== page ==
[CULTURAL DIMENSIONS]Should Korea root for Dean?

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[CULTURAL DIMENSIONS]Should Korea root for Dean?

Massachusetts Senator John Kerry’s victory in the Democratic Party’s Iowa caucuses on Jan. 19 confounded the pundits, who had all but given the nomination to Howard Dean. Mr. Kerry has been viewed as having the momentum heading into the New Hampshire primary and those that follow. The other surprise in Iowa was John Edwards, a freshman senator from North Carolina, who rose from single digits in the polls to finish a close second behind Mr. Kerry. Democratic activists have now been talking about a Kerry-Edwards dream ticket that will unite North and South in the effort to unseat President Bush.
For Korea’s America watchers, the collapse of Howard Dean was big news. Mr. Dean built his candidacy around opposition to the war in Iraq, a cause that many Koreans sympathize with. He was the voice of the America that many people around the world feel has been intimidated into silence by the Bush administration’s aggressive war on terror. Mr. Dean’s America believes that idealistic foreign policy based on international cooperation can create a good image for the United States that will earn it respect and guarantee its security at the same time. It is the successor to the self-determination idealism of Woodrow Wilson and human-rights idealism of Jimmy Carter.
None of the other candidates has made much of the war in Iraq or foreign policy. As senators, Mr. Kerry and Mr. Edwards both voted to authorize President Bush to use military force in Iraq if necessary. Both have criticized the Bush administration’s policy toward Iraq since the war, but the record of their “yes” vote remains. Both surged because Democrats believed that they have the best chance of beating President Bush. Mr. Kerry has a liberal voting record on domestic issues and appeals to Democrats and independents who are unhappy with Mr. Bush’s domestic policy. Mr. Edwards is more conservative than Mr. Kerry, but attracts support with stirring speeches that appeal to the populist streak in the Democratic Party.
The collapse of Mr. Dean and the rise of Mr. Kerry and Mr. Edwards means that President Bush will face a serious challenge for re-election that carries the risk of defeat. This leaves Mr. Bush with two choices: rally his base or move to the center. The direction that he chooses will have a direct impact on policy after the election regardless of who wins. If Mr. Bush rallies his conservative base and wins, he will be able to govern from the right regardless of the size of his victory. If he loses following the same strategy, the Democratic president will be forced to the center, fearing the voters would be just as willing to remove a liberal president as they would a conservative one. If, on the other hand, Mr. Bush moves to the center and wins, then he will be forced to stay there, but if he loses, the Democratic president will be free to move to the left.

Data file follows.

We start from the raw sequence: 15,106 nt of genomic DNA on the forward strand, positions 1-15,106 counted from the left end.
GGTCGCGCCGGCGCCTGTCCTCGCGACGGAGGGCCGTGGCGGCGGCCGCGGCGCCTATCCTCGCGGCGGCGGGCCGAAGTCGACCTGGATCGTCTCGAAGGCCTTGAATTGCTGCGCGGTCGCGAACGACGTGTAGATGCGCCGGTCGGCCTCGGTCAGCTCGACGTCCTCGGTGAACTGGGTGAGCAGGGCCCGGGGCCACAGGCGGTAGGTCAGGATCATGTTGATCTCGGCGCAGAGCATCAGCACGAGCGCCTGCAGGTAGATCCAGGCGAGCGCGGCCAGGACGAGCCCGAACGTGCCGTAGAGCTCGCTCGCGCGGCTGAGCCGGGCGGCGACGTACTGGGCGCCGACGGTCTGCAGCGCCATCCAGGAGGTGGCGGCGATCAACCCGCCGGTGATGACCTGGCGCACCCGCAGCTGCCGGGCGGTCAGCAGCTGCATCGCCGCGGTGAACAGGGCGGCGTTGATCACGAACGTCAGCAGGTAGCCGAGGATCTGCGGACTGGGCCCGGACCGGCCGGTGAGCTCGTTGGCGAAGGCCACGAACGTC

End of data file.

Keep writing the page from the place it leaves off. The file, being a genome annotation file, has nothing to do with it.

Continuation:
With President Bush and the likely Democratic nominee agreeing ― as defined by the vote in the Senate ― on the need for war in Iraq, political posturing now focuses on the domestic agenda, where Mr. Bush is weakest. The political situation has returned to the days of the Cold War, when there was bipartisan support for standing up to the Soviet Union, but broad disagreement on domestic policies.
Any serious candidate has to assure the American people that he is strong on national security. As in the Cold War, being strong on national security means a combination of strength and good judgment. A candidate who deviated from this rule by being too aggressive (Barry Goldwater in 1964) or too weak (George McGovern in 1972 and Walter Mondale in 1984) lost in a landslide. Mr. Dean will join this list on the side of the weak if he is the nominee.
None of these developments is good news for Koreans who desperately want to see the United States take a more sympathetic stance toward North Korea. Only a Howard Dean presidency would make them happy because he is the only major candidate to be sympathetic to the idea of a non-aggression treaty with North Korea. Mr. Kerry or Mr. Edwards would be more open to negotiating with North Korea than Mr. Bush has been, but either man would be firm in negotiating. On matters of style, Mr. Kerry would probably make a better listener than Mr. Edwards or a re-elected President Bush because he knows the horrors of war from combat experience in Vietnam.
For Koreans who take a hard line toward the North and who value the alliance with the United States, the prospect of a competitive race between Mr. Bush and Mr. Kerry or Mr. Edwards creates stability because it acts as a check on Mr. Bush without the danger of an unpredictable alternative. Korea’s America watchers would be wise to read up on John Kerry and John Edwards ― just in case.

* The writer is an associate professor at Kyoto University in Japan.

by Robert J. Fouser
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